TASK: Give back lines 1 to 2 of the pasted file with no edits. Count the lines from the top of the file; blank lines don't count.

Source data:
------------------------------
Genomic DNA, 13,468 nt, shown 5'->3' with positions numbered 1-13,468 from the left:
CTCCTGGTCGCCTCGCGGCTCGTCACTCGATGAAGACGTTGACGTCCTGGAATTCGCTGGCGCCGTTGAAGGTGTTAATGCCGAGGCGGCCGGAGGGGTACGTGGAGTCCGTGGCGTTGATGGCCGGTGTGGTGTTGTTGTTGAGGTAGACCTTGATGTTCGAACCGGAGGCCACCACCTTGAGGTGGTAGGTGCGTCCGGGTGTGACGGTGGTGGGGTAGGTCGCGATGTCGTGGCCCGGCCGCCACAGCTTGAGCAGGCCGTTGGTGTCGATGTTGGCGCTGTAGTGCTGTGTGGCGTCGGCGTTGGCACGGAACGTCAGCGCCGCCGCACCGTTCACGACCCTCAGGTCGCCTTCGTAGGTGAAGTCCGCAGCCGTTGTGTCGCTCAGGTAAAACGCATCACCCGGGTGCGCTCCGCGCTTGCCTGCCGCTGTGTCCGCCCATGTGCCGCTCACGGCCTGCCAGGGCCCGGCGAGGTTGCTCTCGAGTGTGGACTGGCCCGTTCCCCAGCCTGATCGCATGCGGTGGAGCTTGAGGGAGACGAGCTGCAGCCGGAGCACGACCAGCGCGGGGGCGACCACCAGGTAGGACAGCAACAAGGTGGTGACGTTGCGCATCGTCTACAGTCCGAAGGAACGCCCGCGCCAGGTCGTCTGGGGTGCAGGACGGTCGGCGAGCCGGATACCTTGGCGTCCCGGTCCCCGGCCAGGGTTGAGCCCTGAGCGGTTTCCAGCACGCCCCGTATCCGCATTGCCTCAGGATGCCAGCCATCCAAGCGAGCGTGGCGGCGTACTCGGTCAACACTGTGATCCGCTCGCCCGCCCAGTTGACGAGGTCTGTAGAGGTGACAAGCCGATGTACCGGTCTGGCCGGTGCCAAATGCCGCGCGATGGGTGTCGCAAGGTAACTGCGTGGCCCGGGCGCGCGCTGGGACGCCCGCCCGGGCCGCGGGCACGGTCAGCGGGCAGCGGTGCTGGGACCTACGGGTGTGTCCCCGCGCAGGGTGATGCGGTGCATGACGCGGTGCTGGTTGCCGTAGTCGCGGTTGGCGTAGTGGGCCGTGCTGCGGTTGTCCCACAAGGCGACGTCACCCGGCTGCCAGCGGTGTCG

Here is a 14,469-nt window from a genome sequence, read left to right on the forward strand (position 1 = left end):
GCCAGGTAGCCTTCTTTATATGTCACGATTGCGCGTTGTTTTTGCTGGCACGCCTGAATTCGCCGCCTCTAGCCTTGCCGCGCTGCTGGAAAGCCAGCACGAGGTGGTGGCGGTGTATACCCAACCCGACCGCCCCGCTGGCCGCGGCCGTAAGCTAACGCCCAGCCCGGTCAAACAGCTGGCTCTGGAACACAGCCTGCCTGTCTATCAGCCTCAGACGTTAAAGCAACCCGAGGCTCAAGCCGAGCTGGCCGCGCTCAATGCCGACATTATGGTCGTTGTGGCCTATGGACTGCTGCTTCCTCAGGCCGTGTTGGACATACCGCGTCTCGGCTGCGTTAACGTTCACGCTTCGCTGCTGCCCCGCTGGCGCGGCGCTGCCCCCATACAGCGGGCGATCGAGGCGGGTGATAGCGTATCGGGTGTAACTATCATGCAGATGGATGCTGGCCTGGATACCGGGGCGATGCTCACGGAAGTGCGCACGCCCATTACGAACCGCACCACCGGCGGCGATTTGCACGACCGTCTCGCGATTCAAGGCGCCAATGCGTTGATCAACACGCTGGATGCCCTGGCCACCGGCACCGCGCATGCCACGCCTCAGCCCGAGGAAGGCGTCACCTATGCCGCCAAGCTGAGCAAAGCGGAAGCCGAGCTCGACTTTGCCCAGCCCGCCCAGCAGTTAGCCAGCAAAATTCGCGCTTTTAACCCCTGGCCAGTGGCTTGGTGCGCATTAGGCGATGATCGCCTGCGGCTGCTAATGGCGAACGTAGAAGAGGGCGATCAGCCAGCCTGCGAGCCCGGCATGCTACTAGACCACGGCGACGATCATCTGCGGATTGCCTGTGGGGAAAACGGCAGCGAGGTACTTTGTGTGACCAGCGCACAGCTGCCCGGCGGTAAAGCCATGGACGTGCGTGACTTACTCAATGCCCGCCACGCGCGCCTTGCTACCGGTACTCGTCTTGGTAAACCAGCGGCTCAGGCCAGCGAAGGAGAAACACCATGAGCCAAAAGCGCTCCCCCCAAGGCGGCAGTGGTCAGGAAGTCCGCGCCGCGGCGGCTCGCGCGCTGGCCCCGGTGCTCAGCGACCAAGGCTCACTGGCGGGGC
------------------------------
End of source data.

Genomic DNA, 13,468 nt, shown 5'->3' with positions numbered 1-13,468 from the left:
CTCCTGGTCGCCTCGCGGCTCGTCACTCGATGAAGACGTTGACGTCCTGGAATTCGCTGGCGCCGTTGAAGGTGTTAATGCCGAGGCGGCCGGAGGGGTACGTGGAGTCCGTGGCGTTGATGGCCGGTGTGGTGTTGTTGTTGAGGTAGACCTTGATGTTCGAACCGGAGGCCACCACCTTGAGGTGGTAGGTGCGTCCGGGTGTGACGGTGGTGGGGTAGGTCGCGATGTCGTGGCCCGGCCGCCACAGCTTGAGCAGGCCGTTGGTGTCGATGTTGGCGCTGTAGTGCTGTGTGGCGTCGGCGTTGGCACGGAACGTCAGCGCCGCCGCACCGTTCACGACCCTCAGGTCGCCTTCGTAGGTGAAGTCCGCAGCCGTTGTGTCGCTCAGGTAAAACGCATCACCCGGGTGCGCTCCGCGCTTGCCTGCCGCTGTGTCCGCCCATGTGCCGCTCACGGCCTGCCAGGGCCCGGCGAGGTTGCTCTCGAGTGTGGACTGGCCCGTTCCCCAGCCTGATCGCATGCGGTGGAGCTTGAGGGAGACGAGCTGCAGCCGGAGCACGACCAGCGCGGGGGCGACCACCAGGTAGGACAGCAACAAGGTGGTGACGTTGCGCATCGTCTACAGTCCGAAGGAACGCCCGCGCCAGGTCGTCTGGGGTGCAGGACGGTCGGCGAGCCGGATACCTTGGCGTCCCGGTCCCCGGCCAGGGTTGAGCCCTGAGCGGTTTCCAGCACGCCCCGTATCCGCATTGCCTCAGGATGCCAGCCATCCAAGCGAGCGTGGCGGCGTACTCGGTCAACACTGTGATCCGCTCGCCCGCCCAGTTGACGAGGTCTGTAGAGGTGACAAGCCGATGTACCGGTCTGGCCGGTGCCAAATGCCGCGCGATGGGTGTCGCAAGGTAACTGCGTGGCCCGGGCGCGCGCTGGGACGCCCGCCCGGGCCGCGGGCACGGTCAGCGGGCAGCGGTGCTGGGACCTACGGGTGTGTCCCCGCGCAGGGTGATGCGGTGCATGACGCGGTGCTGGTTGCCGTAGTCGCGGTTGGCGTAGTGGGCCGTGCTGCGGTTGTCCCACAAGGCGACGTCACCCGGCTGCCAGCGGTGTCG